By the way, you probably interact with “predictive UIs” every day without even realizing it. Google’s autocomplete in search, Gmail and Google Sheets, for example. We’ve all had little AI copilots helping us out, but they were such a natural part of the user experience, we didn’t even notice!

In sum, I don’t think we’re entering the second age of chatbots, but I do think we’re entering the age of creative copilots…and there will be completely novel, collaborative user experiences to match their newfound, LLM-powered prowess. Yes, sometimes these copilots will use text boxes. Sometimes they’ll leverage voice input. And sometimes they’ll just watch us work and lend a helping hand when it makes sense. I don’t know what they’ll look like, but I’m certain they’re going to be much more enmeshed in our experience as users than George Lucas or Stan Lee and Larry Lieber ever could have imagined.

Do you have a novel, AI-powered, user experience paradigm in the works? If so, would love to see it!



Mar 8 / The Evolution of Collibra’s Product Positioning & How They Created a Category
Stan Christiaens, Co-Founder & Chief Data Citizen, Collibra


Why (and How) Investing in Billboard Advertising Sometimes Makes Sense
Part I of a series on non-standard growth experiments.

The Hierarchy Trap
Hierarchy is an important tool for providing structure and alignment, but it can easily grow like a weed if not managed.

The Tech Recession of 2022
What lessons can we learn from the successes and failures of the 2010s?

No One is Having Fun Right Now
And that’s okay.


France/Space Systems. Exotail raised $58M for its end-to-end space satellite mobility solution.
UK/Climate. Carbonplace raised $45M for its global carbon credit transaction network.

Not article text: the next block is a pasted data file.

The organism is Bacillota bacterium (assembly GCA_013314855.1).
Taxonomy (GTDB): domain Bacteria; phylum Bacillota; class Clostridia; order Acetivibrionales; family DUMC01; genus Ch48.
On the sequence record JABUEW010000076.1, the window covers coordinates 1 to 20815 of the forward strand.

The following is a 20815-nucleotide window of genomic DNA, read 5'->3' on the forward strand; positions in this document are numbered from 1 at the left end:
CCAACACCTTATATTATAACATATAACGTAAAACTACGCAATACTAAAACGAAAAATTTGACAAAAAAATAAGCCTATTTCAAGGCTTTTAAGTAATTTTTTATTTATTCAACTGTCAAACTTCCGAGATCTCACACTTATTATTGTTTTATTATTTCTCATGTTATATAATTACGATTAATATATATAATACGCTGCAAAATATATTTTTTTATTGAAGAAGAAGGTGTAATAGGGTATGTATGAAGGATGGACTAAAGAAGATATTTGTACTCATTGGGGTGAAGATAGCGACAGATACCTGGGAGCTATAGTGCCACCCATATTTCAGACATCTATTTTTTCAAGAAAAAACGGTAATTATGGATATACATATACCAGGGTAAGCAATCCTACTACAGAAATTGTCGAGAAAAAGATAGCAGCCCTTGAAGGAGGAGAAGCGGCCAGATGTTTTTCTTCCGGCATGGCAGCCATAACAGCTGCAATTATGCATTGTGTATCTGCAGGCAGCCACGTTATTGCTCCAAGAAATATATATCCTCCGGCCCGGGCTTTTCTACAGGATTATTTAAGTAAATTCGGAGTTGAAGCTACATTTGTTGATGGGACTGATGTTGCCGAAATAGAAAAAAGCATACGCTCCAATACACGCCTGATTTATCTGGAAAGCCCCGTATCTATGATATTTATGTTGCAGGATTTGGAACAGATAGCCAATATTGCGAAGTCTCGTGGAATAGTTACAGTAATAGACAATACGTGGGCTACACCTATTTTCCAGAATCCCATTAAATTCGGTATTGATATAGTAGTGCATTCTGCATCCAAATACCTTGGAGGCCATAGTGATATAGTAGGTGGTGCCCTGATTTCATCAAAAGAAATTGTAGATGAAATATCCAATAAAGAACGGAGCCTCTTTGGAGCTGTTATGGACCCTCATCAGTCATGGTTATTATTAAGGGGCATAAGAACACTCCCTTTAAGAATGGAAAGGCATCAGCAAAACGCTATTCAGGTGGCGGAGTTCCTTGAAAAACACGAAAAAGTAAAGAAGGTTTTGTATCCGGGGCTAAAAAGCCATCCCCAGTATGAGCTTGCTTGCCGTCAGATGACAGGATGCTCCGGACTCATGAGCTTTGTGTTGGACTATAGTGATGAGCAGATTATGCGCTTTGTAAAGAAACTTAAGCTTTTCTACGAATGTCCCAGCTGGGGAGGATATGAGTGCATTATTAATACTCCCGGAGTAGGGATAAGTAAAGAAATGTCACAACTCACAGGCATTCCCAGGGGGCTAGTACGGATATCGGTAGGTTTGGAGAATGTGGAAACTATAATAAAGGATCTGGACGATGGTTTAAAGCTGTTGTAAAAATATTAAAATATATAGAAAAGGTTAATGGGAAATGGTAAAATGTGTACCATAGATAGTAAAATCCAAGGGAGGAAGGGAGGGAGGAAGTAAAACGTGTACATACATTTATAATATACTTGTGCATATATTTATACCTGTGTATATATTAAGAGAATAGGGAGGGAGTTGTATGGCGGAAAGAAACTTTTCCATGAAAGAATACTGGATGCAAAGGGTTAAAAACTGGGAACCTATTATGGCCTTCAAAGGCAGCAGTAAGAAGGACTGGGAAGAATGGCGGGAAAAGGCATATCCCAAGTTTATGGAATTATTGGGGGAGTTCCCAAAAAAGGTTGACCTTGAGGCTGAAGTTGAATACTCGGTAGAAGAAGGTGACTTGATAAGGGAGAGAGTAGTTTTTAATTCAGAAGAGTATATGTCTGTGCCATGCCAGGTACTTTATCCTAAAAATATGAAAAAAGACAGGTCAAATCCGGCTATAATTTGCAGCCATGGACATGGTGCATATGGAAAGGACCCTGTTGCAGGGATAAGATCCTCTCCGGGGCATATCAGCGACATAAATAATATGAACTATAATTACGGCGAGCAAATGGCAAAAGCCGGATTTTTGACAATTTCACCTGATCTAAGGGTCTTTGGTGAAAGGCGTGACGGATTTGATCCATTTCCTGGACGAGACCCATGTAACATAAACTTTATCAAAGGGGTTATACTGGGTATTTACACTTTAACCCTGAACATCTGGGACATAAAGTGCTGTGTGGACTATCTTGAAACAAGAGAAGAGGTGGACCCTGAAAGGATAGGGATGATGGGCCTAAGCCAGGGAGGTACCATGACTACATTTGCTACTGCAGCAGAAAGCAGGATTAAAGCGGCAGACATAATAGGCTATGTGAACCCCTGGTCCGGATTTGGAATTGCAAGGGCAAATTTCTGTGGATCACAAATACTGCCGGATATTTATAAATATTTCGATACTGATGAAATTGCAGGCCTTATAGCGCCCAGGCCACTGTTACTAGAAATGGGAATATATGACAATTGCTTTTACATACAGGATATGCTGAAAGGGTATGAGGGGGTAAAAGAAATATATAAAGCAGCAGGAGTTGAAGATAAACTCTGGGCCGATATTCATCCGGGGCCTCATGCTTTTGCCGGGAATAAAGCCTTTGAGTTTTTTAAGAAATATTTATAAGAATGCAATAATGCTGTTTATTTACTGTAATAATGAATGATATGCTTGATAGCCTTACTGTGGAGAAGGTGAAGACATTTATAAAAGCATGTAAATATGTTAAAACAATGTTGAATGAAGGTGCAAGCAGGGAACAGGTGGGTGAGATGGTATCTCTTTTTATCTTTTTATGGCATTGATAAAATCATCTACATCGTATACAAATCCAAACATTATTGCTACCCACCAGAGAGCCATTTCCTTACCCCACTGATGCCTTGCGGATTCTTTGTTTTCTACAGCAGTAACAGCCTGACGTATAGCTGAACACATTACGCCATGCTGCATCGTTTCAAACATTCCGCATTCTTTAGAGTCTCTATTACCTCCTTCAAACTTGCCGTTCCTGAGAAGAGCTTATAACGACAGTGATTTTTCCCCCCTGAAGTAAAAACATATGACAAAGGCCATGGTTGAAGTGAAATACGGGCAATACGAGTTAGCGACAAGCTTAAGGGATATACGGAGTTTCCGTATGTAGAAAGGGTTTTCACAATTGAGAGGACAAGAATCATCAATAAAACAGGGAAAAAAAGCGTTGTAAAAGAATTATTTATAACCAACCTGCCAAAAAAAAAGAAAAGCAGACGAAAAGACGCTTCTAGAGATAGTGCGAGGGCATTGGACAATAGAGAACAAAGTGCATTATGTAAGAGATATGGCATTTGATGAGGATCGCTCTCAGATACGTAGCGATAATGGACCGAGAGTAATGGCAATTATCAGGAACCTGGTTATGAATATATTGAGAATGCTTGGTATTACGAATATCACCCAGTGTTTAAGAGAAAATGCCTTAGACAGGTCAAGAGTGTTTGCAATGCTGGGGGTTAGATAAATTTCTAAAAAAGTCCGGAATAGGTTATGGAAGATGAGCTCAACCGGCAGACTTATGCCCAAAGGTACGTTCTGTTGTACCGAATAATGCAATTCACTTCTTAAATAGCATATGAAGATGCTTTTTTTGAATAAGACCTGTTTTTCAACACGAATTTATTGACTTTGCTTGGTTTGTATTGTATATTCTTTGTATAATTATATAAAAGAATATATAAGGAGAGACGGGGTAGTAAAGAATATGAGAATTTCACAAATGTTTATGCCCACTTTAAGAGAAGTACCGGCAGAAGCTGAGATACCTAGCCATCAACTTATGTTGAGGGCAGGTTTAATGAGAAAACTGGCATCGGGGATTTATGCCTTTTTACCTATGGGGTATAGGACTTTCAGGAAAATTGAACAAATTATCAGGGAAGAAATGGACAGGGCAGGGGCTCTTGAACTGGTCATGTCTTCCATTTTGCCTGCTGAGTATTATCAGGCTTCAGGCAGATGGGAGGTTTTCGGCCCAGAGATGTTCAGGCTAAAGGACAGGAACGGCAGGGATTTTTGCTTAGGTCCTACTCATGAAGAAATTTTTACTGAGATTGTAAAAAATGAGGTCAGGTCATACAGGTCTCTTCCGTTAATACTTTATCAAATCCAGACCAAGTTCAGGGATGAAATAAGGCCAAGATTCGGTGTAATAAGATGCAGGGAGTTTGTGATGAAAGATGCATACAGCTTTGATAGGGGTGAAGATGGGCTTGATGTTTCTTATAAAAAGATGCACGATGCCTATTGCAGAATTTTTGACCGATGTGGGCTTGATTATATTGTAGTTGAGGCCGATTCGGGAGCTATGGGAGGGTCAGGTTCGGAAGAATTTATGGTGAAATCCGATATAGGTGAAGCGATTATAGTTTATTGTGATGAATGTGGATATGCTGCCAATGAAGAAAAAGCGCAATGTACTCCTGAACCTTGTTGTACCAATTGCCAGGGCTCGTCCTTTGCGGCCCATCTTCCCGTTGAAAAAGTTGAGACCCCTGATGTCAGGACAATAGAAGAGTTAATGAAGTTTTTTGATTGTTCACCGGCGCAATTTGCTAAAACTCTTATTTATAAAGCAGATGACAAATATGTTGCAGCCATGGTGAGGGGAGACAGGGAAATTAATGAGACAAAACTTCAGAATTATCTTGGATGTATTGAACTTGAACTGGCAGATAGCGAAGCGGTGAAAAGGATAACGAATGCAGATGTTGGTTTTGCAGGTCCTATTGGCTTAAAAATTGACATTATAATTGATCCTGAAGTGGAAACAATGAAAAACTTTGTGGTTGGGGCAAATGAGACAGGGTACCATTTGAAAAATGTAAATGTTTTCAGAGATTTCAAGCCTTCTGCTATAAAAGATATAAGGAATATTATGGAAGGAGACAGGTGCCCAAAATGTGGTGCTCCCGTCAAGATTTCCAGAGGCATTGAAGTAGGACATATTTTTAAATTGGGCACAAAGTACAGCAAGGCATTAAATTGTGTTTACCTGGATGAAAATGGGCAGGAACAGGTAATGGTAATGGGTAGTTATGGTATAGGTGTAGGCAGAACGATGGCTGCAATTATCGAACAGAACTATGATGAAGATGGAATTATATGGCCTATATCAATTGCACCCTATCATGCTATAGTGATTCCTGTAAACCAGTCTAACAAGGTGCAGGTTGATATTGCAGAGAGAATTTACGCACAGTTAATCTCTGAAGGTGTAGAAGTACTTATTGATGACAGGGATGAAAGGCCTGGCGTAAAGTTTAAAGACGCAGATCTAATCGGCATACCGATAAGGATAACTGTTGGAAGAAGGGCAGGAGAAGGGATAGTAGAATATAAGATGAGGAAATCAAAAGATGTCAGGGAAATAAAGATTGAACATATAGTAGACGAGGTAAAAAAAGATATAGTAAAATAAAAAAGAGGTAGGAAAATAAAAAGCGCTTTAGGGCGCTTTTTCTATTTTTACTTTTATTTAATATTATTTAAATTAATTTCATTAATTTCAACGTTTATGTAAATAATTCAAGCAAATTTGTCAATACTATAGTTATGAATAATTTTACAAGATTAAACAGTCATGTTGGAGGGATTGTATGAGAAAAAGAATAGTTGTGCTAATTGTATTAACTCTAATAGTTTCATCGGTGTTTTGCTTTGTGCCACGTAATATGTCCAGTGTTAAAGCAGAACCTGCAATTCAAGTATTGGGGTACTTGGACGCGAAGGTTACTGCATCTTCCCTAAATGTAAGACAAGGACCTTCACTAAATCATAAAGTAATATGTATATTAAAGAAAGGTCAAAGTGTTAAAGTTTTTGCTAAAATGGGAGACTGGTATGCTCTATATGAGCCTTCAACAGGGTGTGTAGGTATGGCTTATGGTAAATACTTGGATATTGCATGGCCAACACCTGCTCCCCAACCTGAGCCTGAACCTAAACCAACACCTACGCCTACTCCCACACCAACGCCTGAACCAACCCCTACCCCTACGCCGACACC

UK/Financial Services. The Bank of London raised $40M for its clearing bank, which means it clears transactions between other banks.
UK/Financial Services. Coincover raised $30M for its protection and recovery solutions to safeguard crypto investments, technologies and companies.
UK/Biology. Evonetix raised $24M for its synthetic biology platform bringing semiconductor technology to DNA synthesis.
Israel/Logistics. Wisor raised $8M for its freight booking software solution.
France/SW Development. Blobr raised $5.4M for its API monetization product.



Roadblocks to generative AI adoption. As David wrote, generative AI, especially ChatGPT, has taken the tech world by storm. While many individuals are already leveraging these tools for fun, to write emails or code, etc, enterprises have yet to meaningfully adopt the technology, as there are several roadblocks in their way.

State of Enterprise Tech in NYC. Work-Bench has released their State of Enterprise Tech in NYC: 2022 Funding Report. Check out the highlights below and the full report here.

  • “$6.2B was raised. While this was lower than 2021’s $16.7B, dollars raised in 2022 were 6% higher than 2020 and 90% higher than 2019.